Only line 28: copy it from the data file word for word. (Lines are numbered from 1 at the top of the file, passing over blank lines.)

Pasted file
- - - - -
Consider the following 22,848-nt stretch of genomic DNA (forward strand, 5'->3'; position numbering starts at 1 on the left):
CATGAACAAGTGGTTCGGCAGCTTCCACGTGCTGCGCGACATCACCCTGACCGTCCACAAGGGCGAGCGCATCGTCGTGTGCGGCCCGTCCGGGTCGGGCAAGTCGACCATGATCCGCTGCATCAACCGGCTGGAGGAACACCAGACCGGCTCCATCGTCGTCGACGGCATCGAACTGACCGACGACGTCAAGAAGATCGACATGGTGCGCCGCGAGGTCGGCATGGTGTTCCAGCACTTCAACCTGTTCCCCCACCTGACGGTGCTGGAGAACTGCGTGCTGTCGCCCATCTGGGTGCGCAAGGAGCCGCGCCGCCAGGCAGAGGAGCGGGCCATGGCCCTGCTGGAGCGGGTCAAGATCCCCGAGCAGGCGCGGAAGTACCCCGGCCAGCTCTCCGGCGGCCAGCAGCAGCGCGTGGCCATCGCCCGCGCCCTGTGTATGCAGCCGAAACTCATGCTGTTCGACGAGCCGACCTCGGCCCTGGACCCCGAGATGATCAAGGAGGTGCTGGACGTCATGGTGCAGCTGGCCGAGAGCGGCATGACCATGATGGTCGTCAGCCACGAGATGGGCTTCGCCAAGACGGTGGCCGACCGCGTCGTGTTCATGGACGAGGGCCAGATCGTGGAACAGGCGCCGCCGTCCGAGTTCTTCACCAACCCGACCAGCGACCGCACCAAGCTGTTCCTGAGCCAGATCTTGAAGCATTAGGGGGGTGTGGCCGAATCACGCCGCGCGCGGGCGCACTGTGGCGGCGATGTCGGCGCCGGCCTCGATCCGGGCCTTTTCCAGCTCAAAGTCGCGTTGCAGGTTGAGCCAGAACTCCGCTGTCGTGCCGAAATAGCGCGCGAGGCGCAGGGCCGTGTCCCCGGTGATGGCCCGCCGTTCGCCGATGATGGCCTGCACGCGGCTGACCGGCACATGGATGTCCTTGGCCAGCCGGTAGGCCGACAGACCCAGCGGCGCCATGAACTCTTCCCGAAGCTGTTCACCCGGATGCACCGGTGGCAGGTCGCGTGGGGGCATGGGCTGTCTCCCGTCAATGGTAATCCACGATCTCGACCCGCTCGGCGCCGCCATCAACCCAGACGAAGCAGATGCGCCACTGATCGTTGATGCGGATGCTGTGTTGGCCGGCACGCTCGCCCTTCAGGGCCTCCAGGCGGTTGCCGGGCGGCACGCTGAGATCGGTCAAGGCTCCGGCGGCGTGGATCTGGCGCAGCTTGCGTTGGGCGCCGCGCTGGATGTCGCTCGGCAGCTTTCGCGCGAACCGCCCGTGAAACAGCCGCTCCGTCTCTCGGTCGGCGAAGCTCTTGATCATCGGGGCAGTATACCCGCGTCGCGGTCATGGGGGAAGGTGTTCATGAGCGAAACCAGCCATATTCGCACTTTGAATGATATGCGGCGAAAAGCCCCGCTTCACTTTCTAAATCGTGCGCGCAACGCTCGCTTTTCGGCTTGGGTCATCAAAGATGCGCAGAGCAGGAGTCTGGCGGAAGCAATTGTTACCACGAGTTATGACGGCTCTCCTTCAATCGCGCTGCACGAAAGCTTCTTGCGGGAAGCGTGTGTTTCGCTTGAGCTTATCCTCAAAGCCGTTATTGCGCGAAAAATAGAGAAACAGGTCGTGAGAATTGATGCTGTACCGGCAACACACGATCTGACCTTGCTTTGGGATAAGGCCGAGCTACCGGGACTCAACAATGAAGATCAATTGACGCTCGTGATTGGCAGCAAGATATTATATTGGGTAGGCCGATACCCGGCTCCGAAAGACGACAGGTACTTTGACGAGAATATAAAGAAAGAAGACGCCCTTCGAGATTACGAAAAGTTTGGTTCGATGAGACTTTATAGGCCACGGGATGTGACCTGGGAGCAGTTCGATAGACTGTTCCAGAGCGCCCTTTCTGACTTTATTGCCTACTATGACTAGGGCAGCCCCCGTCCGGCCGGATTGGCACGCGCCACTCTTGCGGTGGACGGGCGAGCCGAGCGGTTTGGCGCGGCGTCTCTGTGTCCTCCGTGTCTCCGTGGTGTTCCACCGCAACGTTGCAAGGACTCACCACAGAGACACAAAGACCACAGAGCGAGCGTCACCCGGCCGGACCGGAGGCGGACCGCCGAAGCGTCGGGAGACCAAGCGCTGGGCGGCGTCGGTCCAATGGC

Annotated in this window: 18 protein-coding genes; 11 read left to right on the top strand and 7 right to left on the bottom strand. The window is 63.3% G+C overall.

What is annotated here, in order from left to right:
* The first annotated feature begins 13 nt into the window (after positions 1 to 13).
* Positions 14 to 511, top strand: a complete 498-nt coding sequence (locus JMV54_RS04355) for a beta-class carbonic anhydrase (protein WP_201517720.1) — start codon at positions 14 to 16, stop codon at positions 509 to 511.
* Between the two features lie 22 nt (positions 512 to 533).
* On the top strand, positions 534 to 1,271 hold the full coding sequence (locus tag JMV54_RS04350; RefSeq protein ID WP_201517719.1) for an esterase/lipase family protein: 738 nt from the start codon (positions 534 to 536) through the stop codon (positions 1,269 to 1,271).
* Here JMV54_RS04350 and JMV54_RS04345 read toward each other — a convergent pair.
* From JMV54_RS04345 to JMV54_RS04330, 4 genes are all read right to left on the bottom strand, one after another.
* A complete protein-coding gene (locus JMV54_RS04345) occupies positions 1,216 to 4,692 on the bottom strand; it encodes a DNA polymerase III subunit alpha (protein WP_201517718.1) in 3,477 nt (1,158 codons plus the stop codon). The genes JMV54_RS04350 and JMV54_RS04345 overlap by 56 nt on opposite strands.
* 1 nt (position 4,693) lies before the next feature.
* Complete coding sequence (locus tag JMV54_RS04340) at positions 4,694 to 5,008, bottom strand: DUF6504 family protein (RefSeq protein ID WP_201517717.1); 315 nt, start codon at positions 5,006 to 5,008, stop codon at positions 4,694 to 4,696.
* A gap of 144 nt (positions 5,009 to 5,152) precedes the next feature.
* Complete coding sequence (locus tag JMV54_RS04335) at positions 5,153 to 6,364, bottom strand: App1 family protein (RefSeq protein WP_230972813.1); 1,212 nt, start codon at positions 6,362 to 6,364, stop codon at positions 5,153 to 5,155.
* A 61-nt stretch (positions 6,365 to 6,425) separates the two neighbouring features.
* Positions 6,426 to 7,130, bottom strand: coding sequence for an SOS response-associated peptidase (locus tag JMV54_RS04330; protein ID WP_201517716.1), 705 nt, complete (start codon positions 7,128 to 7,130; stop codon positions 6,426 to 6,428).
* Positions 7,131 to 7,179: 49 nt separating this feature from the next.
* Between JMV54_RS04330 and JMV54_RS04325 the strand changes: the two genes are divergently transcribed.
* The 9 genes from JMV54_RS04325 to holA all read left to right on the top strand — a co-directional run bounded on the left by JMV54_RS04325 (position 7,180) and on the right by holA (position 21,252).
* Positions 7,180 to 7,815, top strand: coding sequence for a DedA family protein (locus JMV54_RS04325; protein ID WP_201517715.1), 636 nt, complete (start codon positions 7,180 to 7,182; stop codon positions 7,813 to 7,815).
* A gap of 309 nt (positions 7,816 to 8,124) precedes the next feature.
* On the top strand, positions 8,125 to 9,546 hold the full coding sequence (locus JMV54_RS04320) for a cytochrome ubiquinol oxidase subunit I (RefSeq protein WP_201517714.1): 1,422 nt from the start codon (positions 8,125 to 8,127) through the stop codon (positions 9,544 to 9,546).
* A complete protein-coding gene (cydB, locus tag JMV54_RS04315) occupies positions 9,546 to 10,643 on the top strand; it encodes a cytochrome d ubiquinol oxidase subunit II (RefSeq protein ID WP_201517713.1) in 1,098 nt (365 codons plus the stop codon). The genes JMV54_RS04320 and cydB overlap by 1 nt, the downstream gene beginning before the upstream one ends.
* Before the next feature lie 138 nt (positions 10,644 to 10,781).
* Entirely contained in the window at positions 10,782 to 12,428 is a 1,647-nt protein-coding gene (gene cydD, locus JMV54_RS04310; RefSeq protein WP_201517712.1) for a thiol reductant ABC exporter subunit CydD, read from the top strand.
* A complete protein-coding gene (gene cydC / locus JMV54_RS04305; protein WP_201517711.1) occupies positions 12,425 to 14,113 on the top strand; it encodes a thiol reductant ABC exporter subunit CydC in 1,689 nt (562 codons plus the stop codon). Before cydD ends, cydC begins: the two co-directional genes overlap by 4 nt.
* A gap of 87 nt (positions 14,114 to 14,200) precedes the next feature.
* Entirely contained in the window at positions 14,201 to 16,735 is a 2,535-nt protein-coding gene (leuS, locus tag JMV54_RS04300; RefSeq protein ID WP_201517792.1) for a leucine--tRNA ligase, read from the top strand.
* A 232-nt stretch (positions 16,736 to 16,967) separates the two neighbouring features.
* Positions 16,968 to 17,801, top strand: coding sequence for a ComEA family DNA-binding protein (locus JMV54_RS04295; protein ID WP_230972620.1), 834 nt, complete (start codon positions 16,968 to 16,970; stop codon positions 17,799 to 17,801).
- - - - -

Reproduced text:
* A gap of 87 nt (positions 14,114 to 14,200) precedes the next feature.